Abraham receives the promise and Abraham says “I’m going to live in this promise.”  Circumstances can make it hard to see God’s promises, which is why we’re always saying “Remember God’s promises.”  Sarah was barren, she had no child, we read.  Canaanites were in the land at that time.  All this talk of family and land seems impossible.  Still, we read in v4 “So Abraham went…”  Father Abraham.  One of the heroes of the faith.  Listen to how he is described in Hebrew 11:8-10.  Abraham is listening to God’s voice here.  Abraham is building altars – tangible signs that are marking his faith and how God is leading Abraham and his family.  The relationship is good.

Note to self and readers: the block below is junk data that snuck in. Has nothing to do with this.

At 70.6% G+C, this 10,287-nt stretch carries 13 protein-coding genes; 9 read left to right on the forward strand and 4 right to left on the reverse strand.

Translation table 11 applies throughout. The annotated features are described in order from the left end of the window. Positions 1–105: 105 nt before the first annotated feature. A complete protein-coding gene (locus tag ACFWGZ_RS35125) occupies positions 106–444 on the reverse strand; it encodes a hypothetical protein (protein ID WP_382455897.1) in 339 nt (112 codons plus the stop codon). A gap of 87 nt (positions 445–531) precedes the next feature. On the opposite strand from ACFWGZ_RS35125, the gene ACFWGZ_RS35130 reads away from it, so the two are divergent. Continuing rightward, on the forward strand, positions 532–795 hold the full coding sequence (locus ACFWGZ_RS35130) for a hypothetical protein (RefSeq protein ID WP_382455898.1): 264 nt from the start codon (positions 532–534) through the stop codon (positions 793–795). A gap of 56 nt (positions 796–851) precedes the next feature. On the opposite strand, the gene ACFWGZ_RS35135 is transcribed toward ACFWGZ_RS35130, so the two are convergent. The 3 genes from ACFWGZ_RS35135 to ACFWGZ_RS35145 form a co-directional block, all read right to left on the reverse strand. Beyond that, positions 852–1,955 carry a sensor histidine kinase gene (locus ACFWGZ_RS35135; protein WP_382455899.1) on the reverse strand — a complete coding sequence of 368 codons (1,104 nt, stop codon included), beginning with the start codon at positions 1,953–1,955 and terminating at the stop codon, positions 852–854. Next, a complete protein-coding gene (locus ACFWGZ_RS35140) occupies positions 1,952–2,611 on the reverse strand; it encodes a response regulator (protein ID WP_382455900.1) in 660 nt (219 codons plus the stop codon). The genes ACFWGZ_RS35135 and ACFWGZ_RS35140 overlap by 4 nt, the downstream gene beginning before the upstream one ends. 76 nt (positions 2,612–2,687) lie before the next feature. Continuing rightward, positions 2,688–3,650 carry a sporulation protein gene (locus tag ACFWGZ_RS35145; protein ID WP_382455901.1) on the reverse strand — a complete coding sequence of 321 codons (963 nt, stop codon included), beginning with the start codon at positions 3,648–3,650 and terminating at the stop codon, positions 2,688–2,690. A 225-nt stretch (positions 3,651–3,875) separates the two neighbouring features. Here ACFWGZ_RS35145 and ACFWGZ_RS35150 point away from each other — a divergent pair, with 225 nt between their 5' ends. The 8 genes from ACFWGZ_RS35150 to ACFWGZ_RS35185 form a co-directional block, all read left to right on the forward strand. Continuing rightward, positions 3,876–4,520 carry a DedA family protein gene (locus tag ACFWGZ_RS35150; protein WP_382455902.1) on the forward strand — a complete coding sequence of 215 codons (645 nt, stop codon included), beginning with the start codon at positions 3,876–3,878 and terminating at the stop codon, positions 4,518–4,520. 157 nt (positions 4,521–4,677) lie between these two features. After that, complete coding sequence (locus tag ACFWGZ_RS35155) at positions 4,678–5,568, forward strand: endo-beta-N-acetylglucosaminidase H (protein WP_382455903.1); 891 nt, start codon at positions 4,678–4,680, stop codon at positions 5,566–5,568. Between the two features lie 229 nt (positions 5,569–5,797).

Until it’s not.  One of the great things about the story of the family from whom God’s promise would come is that, like any family, they are far from ideal.  We call them heroes of the faith and we can idealize them, focussing on their faithfulness, their trust, their obedience.  In the stories of Abraham and his family, the Bible tells us of people who are exactly like us.  As someone has put it, “The stories show what God certainly knows, namely, that the faith has always been carried in the hands of people who stumble, grow weary, act incompetently, and disobey at some moments, while at other times they surprise us with their trust, perseverance, perceptiveness, and faithfulness.”